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Old 12-20-13, 08:17 PM   #1
midschool22
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Final score...Bridge 1...Trucks 0...Check this.

I seen this on ESPN's Around The Horn. There is a bridge/train trestle in Durham North Carolina that is 11' 8" tall. Subsequently, there are lots of instances where truck & trailer drivers challenge this.

For more info, go to www.11foot8.com/faq

Check the vid-

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Old 12-21-13, 05:22 PM   #2
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When I lived in Boston it became a regular end-of-summer event to go down to Memorial Drive just in front of the MIT campus and hang around waiting for incoming freshmen to crash their rental trucks into the Mass Ave. overpass. Like clockwork, every year some schmuck would peel the roof off their U-Haul.
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Old 12-21-13, 05:25 PM   #3
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btw, I'm pretty sure that yellow Penske truck shown at the 0:57 mark is listed as 11'6" high
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Old 12-21-13, 09:20 PM   #4
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Wow

I was laughing until I remembered nailing a motel awning with a skyclimber cage in the back of a pickup once. My boss locked himself in the room and wouldn't even come out to talk to the owner. I've heard of a driver going through the front window of his cabover like that. Worst one I know of was a trailered backhoe that hit a bridge and came down to kill a following motorcyclist.
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Old 12-25-13, 02:23 AM   #5
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Bridge might not be tall, but wow, it is strong!
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Old 12-25-13, 05:49 AM   #6
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Bridge might not be tall, but wow, it is strong!
The bridge has a steel protective beam directly in front so the hits don't damage the bridge. There is also a device a block prior to the bridge that has bright flashing lights that go off if a vehicle passes it that it too tall for the bridge. So drivers that hit it are really stupid
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Old 12-25-13, 07:30 AM   #7
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That bridge is a beam type, so it's pretty resilient, but truss bridges will go down if that happens to them.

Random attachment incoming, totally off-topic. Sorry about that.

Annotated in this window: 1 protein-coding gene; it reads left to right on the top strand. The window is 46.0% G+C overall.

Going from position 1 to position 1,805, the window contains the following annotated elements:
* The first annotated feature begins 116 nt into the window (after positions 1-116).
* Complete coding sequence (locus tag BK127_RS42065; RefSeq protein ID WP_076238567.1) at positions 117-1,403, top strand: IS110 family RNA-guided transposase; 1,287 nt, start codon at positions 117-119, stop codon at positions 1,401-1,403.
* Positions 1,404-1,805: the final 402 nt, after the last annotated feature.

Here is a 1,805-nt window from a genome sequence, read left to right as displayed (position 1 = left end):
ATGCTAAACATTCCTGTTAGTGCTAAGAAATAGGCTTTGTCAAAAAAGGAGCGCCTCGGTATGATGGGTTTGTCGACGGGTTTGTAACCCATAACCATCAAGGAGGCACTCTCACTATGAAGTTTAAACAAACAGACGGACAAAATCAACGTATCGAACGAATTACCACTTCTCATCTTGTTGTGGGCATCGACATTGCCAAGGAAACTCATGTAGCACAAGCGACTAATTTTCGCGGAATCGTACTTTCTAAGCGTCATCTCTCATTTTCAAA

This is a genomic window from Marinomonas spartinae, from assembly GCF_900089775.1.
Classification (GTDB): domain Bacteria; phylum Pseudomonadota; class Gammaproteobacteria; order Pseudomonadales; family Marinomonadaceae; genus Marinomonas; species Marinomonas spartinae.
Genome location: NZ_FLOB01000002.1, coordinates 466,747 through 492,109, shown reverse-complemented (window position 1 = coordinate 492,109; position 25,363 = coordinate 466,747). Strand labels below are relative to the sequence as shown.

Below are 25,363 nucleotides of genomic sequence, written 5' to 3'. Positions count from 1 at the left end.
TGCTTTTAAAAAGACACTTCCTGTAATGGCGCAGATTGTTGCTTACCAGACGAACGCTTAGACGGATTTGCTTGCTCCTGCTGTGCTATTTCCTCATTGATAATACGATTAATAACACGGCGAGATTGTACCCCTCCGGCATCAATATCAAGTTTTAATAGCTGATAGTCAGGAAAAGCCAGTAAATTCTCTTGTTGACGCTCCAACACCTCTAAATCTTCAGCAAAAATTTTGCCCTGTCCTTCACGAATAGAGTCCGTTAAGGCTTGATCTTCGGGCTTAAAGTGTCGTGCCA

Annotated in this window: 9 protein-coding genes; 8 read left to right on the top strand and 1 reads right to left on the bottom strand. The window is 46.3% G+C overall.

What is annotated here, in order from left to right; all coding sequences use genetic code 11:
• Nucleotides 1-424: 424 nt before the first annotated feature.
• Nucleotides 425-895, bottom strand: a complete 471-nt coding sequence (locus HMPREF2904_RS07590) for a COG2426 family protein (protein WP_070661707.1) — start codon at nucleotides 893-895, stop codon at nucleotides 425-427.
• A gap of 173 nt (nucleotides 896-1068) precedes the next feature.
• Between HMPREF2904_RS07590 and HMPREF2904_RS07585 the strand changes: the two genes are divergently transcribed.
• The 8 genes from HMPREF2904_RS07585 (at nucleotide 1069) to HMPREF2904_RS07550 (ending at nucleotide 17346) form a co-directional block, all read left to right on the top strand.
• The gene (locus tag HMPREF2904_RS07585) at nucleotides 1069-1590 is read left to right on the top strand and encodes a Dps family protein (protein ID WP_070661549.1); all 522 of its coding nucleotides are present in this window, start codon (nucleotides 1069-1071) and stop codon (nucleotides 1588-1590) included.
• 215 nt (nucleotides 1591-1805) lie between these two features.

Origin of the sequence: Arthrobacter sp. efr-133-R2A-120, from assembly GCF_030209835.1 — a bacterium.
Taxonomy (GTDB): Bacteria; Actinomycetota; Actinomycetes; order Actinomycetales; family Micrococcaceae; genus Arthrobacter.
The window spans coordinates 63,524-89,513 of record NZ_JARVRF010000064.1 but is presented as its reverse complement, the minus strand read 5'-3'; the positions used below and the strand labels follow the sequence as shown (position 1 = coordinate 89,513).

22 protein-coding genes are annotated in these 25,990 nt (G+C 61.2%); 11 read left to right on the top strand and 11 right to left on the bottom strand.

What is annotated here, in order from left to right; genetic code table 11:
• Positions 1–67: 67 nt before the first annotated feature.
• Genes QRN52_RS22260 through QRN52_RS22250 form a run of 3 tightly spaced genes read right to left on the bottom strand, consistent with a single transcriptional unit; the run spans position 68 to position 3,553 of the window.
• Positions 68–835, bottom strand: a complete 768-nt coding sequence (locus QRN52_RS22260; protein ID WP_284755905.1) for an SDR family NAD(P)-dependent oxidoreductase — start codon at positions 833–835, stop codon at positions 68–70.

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Old 12-25-13, 08:05 AM   #8
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I wonder how often they check its structural integrity since it seems to be hit pretty often.
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Old 12-25-13, 12:30 PM   #9
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Apparently it's too much to ask to lower that portion of the road ~12", adding appropriate drainage...more affordable infrastructure work compared to modifying the bridge and rails.

But it is dayum funny.
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Old 12-26-13, 03:59 AM   #10
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Holy cow, that happens a LOT more than I thought it did. Back in the late 80s or early 90s, I was a mover's helper, and a driver I was riding with did that. It was one where you scraped along badly for a few feet, then came to a sudden stop, LOL. We all laughed afterwards, but it was a lot of work. We had to unload everything into another truck.
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Old 12-26-13, 05:53 AM   #11
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I don't have a video of it, but here is the story. Driver of dump truck hits bridge with bed in the up position tears bed off truck, keeps driving.
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Old 12-26-13, 08:07 AM   #12
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I wonder how often they check its structural integrity since it seems to be hit pretty often.
Look carefully and you can see that they installed a steel I beam on the side to take the blow, so the track itself doesn't get hit.


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Apparently it's too much to ask to lower that portion of the road ~12", adding appropriate drainage...more affordable infrastructure work compared to modifying the bridge and rails.
In the comments, they answer that underneath the intersection is a massive sewer that would also be very expensive to redo. So essentially, it's a tight spot, but cheaper to keep crashing trucks than redo.
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Old 12-26-13, 08:14 AM   #13
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I like the ones where they slow down thinking they "might" make it. I also like the one where the box gets ripped off the top and they keep going for some distance.